With access to more data than ever and a growing emphasis on providing patients with value-based care, investing in a business intelligence (BI) software system is becoming a logical move for many healthcare organizations.
A strong BI system offers numerous benefits for organizations: cost savings, increased transparency, better decision-making and efficiencies across clinical, financial and operational departments. To make the most of this investment, it’s critical to have the right team in place, especially from the very beginning.
BI projects require both business and technical leadership. Whether it’s a CEO driving the project or an IT director heading up its implementation, both sides must communicate, cooperate and build a consensus on what they expect from the system and hope to accomplish with it. BI teams will look different, depending on the size of an organization and its needs, but here are four key players they all need to succeed.
- Supportive Management
Having business stakeholders involved in the project gives it purpose and direction. These leaders can help nail down the requirements and objectives for the system by clearly communicating what they need to know, what they want to improve and how they want the information delivered. They help set the pace for project deliverables and keep team members focused – and their eye on the big picture keeps finances and timelines on track when the inevitable budget overruns and delays occur.
- Visionary Problem Solvers
Every BI project has challenges that will surface along the way, so it’s vital to have problem solvers on the team who are not only focused on implementing the necessary technical requirements, but also developing creative solutions. Many teams have a designated solutions architect who keeps the project moving and the team engaged, and prioritizes efforts based on the most important decisions to make at the moment. Those working with the technical design of the project must be able to balance meeting the immediate needs for the system with developing capabilities for future use. Developers who can envision the best way to report and visualize data are also an asset.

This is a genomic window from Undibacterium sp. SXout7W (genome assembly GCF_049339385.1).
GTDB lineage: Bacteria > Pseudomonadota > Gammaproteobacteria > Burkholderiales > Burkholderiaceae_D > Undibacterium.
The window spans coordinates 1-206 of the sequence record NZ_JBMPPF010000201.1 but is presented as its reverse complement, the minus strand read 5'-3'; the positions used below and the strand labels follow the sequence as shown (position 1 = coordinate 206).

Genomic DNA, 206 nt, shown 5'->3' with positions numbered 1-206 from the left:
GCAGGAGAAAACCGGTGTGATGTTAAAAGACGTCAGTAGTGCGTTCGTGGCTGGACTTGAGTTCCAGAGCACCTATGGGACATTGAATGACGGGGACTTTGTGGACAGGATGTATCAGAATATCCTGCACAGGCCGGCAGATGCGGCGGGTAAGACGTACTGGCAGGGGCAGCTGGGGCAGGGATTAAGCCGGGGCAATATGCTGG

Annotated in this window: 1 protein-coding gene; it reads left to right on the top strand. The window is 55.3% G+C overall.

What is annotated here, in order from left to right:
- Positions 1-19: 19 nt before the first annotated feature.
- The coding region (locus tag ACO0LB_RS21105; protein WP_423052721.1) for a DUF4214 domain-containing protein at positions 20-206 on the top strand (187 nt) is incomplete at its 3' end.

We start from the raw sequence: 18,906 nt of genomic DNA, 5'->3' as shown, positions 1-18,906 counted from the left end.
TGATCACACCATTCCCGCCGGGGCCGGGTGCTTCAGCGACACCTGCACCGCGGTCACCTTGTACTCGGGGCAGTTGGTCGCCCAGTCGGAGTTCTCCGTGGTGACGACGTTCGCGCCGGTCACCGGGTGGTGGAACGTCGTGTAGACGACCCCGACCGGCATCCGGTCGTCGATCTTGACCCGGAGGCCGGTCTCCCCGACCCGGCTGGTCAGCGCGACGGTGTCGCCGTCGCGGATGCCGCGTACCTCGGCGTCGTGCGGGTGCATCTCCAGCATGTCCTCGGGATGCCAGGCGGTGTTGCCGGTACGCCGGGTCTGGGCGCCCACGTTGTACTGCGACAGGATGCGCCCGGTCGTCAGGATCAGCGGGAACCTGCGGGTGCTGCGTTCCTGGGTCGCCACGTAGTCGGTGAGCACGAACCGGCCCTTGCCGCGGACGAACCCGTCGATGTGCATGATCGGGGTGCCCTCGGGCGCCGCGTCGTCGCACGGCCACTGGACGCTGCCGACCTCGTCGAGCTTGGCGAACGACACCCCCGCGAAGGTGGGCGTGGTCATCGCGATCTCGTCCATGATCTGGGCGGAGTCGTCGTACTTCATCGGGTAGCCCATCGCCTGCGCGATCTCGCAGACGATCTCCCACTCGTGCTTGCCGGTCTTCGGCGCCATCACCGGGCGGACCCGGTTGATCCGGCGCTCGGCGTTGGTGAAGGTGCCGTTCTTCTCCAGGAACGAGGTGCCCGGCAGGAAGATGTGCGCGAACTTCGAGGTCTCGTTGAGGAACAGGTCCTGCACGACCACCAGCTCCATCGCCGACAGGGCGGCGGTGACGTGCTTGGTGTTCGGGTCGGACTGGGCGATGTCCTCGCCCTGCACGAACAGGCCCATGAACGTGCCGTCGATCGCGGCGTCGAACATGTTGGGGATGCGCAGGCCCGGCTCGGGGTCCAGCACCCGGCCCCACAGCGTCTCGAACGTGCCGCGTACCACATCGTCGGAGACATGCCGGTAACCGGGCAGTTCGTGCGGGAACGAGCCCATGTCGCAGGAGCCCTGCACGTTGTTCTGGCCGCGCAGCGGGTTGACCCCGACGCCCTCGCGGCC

- Data Stewards
Knowing how to locate the information you need, ensure its accuracy and conform it to the standards you need is key to the success of any BI project. This is where a data gatekeeper can help. Having someone who understands the data you have available and how it can be used provides a valuable perspective for choosing the right BI tools and designing a strong system from the ground up. It also helps to have a small team dedicated to verifying, organizing and corralling data scattered across multiple departments, and bringing it together into a single database or data warehouse.
- BI Champions
You can design the best BI system in the world, but bringing everyone else on board and persuading them to use it can be difficult, depending on the culture of your organization. Collaborating with representatives from multiple departments early on – including clinicians, administrators and IT staff – can help ease the transition and educate them about how BI can benefit them. Having a data analyst in house or someone who can work with end users to translate their needs into actionable requirements for the system also helps build the most effective product for everyone. Providing ongoing training and support for users is crucial for rapid adoption of the system – and it doesn’t hurt to have a few champions who will lobby for improvements when the newness of the system has worn off and upgrades are needed.
No two BI teams will ever be the same, but filling these roles from the outset will get the project moving in the right direction. An experienced health IT vendor who knows industry and the types of BI tools on the market can also be valuable partner on your team. Get the basics on how to implement a successful BI system into your organization in our white paper.